Education International
Education International

Teachers in Jamaica and Trinidad and Tobago join pay protests

published 29 June 2011 updated 4 March 2022

Graduate teachers on the Caribbean islands of Jamaica and Trinidad and Tobago are taking protest action over their salaries. More than 800 teachers, who are all graduates of the University of Trinidad and Tobago (UTT), are still being paid as assistant teachers, despite the fact that they have been awarded their Bachelor of Education degrees.

The Trinidad and Tobago Unified Teachers’ Association (TTUTA) has pledged its support for the graduate teachers’ action.

Earlier this month, many members of the TTUTA also took part in a mass demonstration to pursue a pay rise claim. Despite soaring inflation and the higher cost of living, they have not had a pay increase since 2008.

Meanwhile meetings have taken place in parishes all over Jamaica, organised by the Jamaica Teachers’ Association (JTA), to protest at the government’s failure to pay outstanding money owed to them in a timely manner.

JTA President, Paul Adams, addressed a teachers’ meeting in the parish of St Mary’s and said: “The government is not proposing to complete the payment of money it owes to teachers until 2013. This is completely unacceptable and we cannot back down in our demand for the government to honour their commitment of fair pay for hard working teachers.”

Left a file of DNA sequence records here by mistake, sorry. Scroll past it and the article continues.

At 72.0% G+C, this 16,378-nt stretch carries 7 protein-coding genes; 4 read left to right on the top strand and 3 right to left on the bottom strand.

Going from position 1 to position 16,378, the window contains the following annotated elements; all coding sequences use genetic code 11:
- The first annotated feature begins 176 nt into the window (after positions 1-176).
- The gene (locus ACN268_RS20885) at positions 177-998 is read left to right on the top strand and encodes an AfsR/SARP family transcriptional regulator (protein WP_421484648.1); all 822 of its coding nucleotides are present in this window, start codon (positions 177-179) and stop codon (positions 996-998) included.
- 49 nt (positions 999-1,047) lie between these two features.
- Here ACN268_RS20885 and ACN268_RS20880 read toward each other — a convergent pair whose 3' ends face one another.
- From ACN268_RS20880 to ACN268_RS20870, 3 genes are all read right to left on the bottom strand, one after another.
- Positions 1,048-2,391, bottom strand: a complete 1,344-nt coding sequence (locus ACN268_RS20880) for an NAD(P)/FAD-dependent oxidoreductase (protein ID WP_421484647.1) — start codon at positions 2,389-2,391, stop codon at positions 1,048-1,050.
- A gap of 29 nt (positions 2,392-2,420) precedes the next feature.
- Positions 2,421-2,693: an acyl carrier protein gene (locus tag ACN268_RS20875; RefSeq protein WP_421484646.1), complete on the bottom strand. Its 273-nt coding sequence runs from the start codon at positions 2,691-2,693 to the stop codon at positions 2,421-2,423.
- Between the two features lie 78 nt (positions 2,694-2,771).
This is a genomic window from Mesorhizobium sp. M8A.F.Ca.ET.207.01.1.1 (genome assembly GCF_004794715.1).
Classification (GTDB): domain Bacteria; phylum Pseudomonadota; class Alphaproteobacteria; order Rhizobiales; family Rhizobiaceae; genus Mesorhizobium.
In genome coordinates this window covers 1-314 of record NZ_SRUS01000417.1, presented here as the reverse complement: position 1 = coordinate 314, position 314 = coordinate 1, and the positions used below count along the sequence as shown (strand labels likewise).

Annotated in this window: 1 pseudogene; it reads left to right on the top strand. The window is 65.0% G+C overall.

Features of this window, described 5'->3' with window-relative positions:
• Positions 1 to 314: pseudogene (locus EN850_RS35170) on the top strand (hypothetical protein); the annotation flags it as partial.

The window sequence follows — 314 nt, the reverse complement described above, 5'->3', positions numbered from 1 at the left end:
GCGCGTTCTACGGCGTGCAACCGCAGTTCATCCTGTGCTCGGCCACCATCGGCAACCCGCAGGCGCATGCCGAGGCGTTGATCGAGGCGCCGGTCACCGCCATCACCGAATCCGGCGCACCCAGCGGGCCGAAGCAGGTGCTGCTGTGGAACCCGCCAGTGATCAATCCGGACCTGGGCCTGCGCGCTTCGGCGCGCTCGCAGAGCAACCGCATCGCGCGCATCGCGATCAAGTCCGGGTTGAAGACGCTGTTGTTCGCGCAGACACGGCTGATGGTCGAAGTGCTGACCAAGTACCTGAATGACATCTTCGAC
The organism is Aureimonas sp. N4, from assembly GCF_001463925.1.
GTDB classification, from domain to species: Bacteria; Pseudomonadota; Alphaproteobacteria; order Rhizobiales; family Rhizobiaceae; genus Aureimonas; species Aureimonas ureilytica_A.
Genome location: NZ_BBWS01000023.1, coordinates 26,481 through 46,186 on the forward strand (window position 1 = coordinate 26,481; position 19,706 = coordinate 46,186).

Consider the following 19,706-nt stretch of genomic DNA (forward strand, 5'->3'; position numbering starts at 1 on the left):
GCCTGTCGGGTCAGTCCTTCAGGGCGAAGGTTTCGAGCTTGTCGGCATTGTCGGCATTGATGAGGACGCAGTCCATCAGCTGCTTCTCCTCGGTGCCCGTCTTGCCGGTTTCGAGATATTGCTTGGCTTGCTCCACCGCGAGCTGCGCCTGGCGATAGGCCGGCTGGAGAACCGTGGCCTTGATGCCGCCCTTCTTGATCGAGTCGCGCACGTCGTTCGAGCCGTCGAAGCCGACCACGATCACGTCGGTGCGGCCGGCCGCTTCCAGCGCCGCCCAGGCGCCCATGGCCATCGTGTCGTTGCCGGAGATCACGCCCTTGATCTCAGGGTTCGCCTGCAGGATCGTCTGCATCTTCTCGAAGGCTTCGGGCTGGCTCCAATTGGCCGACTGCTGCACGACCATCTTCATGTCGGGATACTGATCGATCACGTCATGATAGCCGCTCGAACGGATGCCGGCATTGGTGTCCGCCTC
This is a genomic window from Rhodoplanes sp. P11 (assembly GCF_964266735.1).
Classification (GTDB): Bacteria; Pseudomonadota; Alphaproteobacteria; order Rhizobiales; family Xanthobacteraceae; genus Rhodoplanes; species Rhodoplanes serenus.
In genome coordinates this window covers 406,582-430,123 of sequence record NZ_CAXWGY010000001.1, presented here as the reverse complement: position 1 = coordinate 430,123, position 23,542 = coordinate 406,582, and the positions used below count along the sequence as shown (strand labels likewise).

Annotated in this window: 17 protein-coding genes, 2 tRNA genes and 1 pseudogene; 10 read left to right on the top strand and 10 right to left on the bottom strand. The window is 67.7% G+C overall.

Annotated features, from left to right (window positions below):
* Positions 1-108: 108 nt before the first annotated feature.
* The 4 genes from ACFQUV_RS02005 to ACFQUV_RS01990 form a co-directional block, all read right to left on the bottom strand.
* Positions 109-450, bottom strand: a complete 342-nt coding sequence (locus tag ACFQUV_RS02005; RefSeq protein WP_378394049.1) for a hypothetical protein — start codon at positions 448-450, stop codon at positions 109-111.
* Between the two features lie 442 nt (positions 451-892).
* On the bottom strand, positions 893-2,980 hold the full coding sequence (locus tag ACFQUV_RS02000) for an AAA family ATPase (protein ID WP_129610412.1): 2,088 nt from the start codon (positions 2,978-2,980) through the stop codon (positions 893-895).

Adams also revealed that the Jamaican government plans to close 167 small schools across the island.

The government says it cannot pay the outstanding money in good time because of its commitments to the International Monetary Fund, which often makes cuts in public spending a condition of loans – very often this has a direct impact on education spending and on teachers’ salaries.